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-   -   GL2 audio-in from soundboard question (https://www.dvinfo.net/forum/all-things-audio/59033-gl2-audio-soundboard-question.html)

Leigh Hanlon January 24th, 2006 03:54 PM

GL2 audio-in from soundboard question
 
I'm preparing to videotape a band's performance at a small club this week and I'd like to know what I'm doing wrong, since during a test run last week the audio was horrible.

I'm using a Canon GL2 with sound provided as an output from the venue's Allen & Heath board. The sound engineer was only able to give me a single mono mix of the band via a phone plug (I used an adapter to plug this into the GL2's miniplug receptor). The incoming audio was way hot, so I turned on MIC ATT and manually monitored the sound through headphones. There was an annoying hum coming from either one of the band's amps or some attachment on a pedal-steel guitar that nobody was able to eliminate. When the band played loud, it wasn't all that noticeable, so everyone accepted this. "Just fix it in post," the sound guy advised me.

Results: Music is on top of the vocals throughout, bass is nonexistent, loud moments border on distortion (clipping?).

I had hoped that the sound guy could provide a stereo pair out on XLR so I could use my Beachtek, but that doesn't seem to be likely. If I'm stuck with this arrangement again this week, is there anything that I could be doing differently to get better results?

Jay Massengill January 24th, 2006 04:13 PM

There are several things you can buy to go between the house board and your BeachTek.
First, if it's a balanced mono out on a 1/4" jack, get a TRS 1/4" male to XLR Male adapter cable. Then use your regular XLR cables for the rest of the distance. If he can give you a stereo feed on two balanced jacks then you'll need two of these cables. You may run into a ground-loop hum doing it this way if your camera is connected to any grounded AC-powered equipment that isn't powered from the same outlet as the house sound. If the house board itself has a ground-loop hum in the audio then you will get it in your signal no matter what.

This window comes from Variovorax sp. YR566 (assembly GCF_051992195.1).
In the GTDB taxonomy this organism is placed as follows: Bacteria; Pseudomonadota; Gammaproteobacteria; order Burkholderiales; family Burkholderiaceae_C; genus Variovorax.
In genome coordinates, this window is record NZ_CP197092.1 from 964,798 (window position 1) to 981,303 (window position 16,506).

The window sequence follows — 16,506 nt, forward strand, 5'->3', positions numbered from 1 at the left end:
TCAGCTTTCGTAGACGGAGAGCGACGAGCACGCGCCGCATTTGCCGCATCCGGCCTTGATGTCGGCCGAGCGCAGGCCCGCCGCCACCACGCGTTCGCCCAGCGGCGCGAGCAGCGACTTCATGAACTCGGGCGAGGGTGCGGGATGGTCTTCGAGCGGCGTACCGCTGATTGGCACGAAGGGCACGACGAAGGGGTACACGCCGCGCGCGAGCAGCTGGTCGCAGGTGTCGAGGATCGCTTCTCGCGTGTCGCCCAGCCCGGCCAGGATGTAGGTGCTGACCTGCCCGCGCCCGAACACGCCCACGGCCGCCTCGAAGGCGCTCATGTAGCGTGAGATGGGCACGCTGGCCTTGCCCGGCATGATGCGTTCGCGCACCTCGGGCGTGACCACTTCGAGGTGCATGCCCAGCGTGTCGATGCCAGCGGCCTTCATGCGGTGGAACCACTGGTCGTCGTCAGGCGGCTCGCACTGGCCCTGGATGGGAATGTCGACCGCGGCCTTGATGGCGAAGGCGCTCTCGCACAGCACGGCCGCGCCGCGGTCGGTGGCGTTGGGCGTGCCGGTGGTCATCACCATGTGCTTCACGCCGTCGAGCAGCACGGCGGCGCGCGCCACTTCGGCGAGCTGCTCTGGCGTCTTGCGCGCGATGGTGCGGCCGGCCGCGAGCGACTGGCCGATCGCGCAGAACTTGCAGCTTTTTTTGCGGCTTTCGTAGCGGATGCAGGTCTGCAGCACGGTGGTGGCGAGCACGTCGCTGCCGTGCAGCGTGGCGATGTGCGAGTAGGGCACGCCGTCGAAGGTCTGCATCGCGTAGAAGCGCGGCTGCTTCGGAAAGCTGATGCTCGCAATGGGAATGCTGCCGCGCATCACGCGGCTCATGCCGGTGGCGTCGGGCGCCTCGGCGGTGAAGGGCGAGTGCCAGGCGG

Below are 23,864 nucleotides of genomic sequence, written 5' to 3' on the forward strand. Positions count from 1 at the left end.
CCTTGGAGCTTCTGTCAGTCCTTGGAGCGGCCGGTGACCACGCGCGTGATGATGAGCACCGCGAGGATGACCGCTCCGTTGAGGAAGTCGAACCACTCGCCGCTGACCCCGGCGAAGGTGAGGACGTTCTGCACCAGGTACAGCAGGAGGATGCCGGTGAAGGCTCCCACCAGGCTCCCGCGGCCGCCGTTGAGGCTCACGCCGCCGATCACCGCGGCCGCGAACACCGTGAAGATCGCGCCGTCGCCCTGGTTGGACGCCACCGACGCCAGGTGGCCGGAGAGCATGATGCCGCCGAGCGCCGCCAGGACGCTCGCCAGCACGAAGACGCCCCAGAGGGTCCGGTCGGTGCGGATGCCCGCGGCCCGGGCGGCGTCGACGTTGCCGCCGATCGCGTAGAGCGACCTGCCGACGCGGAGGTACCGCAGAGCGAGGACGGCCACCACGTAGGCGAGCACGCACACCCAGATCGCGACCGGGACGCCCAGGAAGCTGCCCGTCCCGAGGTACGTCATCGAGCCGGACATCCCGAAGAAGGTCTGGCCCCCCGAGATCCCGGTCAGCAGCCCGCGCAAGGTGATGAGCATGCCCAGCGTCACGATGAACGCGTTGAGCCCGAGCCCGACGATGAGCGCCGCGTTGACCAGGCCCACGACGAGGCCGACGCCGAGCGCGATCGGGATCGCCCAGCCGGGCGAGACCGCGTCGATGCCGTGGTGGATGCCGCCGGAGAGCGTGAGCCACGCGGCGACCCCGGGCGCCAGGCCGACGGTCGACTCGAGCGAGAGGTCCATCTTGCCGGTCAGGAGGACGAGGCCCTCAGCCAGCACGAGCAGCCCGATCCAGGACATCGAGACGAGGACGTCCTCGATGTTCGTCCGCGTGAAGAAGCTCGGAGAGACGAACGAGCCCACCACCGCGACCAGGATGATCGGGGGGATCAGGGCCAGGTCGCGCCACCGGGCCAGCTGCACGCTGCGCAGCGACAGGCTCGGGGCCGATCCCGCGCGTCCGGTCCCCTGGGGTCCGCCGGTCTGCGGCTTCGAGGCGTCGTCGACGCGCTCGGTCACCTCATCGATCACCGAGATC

If it's an unbalanced mono output, then there are two ways you can go. Both involve a balancing transformer. Hopefully your BeachTek has a line-level attenuation switch. If that's the case you can use an Ebtech Hum Eliminator and the proper mix of TS, TRS and XLR cables to go from the board to the Ebtech to your BeachTek. This is a two-channel box so you just need one of them for stereo, but you'd need twice the cables of course.
If time or money is short and you must buy locally, get a couple of passive direct boxes with ground lift switches and switchable attenuation.

Glenn Davidson January 24th, 2006 04:33 PM

It sounds like the sound guy is trying to mess you up. A bad mix on a mono 1/4"? What good will that do. Insist on getting stereo out to XLRs. Talk to someone in the band that can persuade him to give you a feed and mix that is usable. Then go into your camera at line level following Jay's instructions. The audio should be as clean as the board when you listen to it with headphones. The "Fix it in post' comment sounds sarcastic. Although, I do like it as my signature.

Leigh Hanlon January 24th, 2006 04:53 PM

Thanks for the help, guys.

I don't think the soundman is messing with me. He tried to be genuinely helpful and simply might not have a lot of experience in providing an audio feed to camcorders. (Although he did seem to be more interested in getting a signal that he could use to burn an audio CD.)